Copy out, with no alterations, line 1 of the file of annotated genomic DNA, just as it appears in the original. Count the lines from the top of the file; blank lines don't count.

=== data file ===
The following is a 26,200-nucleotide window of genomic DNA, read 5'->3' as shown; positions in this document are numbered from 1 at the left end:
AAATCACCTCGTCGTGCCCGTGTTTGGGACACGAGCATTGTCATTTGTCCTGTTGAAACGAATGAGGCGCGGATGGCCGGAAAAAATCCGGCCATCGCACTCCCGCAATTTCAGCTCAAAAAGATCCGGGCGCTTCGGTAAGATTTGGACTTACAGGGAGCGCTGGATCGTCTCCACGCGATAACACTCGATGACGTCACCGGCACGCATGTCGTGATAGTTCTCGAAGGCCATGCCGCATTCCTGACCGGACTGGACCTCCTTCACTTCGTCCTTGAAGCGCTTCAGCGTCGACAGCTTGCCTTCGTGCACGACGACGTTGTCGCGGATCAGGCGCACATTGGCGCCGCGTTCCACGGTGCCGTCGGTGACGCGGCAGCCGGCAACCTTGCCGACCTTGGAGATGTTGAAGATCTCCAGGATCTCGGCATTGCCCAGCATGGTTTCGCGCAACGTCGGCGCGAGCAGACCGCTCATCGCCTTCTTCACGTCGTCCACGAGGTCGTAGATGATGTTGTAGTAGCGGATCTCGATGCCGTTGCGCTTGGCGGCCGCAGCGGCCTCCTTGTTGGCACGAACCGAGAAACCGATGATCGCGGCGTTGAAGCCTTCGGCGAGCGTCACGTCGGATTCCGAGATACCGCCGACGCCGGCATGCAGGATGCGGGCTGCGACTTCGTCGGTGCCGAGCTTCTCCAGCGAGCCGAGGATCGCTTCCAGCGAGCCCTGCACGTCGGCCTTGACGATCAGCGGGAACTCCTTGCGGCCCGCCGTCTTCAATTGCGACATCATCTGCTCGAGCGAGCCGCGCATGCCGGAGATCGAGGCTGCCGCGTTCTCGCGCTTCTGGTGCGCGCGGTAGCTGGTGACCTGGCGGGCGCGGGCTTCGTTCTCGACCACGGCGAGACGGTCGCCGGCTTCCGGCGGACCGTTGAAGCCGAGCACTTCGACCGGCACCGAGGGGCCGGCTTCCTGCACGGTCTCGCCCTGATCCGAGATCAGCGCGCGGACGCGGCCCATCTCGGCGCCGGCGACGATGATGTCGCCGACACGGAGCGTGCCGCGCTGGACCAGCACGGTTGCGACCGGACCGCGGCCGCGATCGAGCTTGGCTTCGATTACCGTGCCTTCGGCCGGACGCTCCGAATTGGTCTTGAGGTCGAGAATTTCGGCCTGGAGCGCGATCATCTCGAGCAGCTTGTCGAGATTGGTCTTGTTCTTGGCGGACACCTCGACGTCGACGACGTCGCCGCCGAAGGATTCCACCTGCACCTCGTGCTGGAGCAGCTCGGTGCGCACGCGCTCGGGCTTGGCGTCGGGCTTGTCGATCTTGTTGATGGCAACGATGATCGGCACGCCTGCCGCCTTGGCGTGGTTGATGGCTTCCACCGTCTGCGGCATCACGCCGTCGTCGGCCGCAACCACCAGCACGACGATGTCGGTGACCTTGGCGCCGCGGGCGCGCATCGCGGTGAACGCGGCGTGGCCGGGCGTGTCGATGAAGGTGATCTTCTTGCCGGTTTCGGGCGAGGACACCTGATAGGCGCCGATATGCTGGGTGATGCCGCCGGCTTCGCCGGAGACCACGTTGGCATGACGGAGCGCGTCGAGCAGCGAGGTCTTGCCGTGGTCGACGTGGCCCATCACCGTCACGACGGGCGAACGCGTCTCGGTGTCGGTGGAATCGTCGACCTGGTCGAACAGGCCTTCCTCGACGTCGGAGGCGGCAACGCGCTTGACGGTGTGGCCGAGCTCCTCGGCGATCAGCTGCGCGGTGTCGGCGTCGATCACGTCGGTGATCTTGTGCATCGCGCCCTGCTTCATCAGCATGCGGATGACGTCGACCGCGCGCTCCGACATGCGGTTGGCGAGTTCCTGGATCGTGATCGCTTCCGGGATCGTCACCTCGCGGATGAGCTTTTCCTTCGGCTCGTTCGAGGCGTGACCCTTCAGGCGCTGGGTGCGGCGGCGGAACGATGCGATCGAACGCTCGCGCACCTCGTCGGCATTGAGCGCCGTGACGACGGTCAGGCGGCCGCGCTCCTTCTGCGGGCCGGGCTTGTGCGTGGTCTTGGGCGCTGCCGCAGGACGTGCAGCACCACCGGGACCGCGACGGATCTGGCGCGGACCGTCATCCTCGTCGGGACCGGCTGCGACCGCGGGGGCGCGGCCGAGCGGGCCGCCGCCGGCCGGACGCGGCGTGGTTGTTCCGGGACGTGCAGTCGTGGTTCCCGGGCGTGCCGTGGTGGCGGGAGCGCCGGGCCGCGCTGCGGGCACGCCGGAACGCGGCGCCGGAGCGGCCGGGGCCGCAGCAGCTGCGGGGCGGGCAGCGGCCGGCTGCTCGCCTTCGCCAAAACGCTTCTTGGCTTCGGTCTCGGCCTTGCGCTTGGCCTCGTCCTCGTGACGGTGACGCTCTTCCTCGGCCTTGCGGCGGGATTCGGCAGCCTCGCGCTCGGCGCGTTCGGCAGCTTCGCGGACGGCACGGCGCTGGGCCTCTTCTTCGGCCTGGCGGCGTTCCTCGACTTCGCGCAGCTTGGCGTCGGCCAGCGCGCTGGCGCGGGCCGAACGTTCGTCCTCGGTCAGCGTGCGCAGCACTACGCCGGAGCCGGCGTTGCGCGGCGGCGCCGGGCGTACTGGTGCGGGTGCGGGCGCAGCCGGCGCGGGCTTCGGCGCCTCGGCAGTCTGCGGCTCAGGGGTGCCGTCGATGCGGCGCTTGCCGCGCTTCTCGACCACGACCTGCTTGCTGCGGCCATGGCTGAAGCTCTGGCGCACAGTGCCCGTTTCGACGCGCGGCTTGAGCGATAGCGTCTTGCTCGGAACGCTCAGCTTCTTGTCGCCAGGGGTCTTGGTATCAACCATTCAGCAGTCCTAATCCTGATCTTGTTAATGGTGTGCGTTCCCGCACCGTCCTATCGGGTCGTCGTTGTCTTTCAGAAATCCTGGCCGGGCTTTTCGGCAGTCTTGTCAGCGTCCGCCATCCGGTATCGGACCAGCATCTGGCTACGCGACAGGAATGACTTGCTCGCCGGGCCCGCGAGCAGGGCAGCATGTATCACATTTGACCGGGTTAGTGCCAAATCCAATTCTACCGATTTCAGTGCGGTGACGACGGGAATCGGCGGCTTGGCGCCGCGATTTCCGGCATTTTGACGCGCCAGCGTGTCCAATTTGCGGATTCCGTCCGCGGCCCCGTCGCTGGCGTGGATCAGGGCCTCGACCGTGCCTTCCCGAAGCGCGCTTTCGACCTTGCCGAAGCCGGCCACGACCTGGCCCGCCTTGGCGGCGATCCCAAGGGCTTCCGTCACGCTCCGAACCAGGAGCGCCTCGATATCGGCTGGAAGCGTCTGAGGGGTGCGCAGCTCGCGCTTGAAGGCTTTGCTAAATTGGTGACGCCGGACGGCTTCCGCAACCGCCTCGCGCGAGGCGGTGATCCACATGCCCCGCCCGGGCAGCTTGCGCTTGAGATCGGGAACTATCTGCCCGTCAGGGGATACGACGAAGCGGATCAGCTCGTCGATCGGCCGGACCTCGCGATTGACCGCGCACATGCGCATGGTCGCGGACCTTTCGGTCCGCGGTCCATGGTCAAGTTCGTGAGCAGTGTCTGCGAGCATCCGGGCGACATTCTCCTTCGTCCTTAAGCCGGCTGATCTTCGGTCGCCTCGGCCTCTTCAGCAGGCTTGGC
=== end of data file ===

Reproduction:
The following is a 26,200-nucleotide window of genomic DNA, read 5'->3' as shown; positions in this document are numbered from 1 at the left end: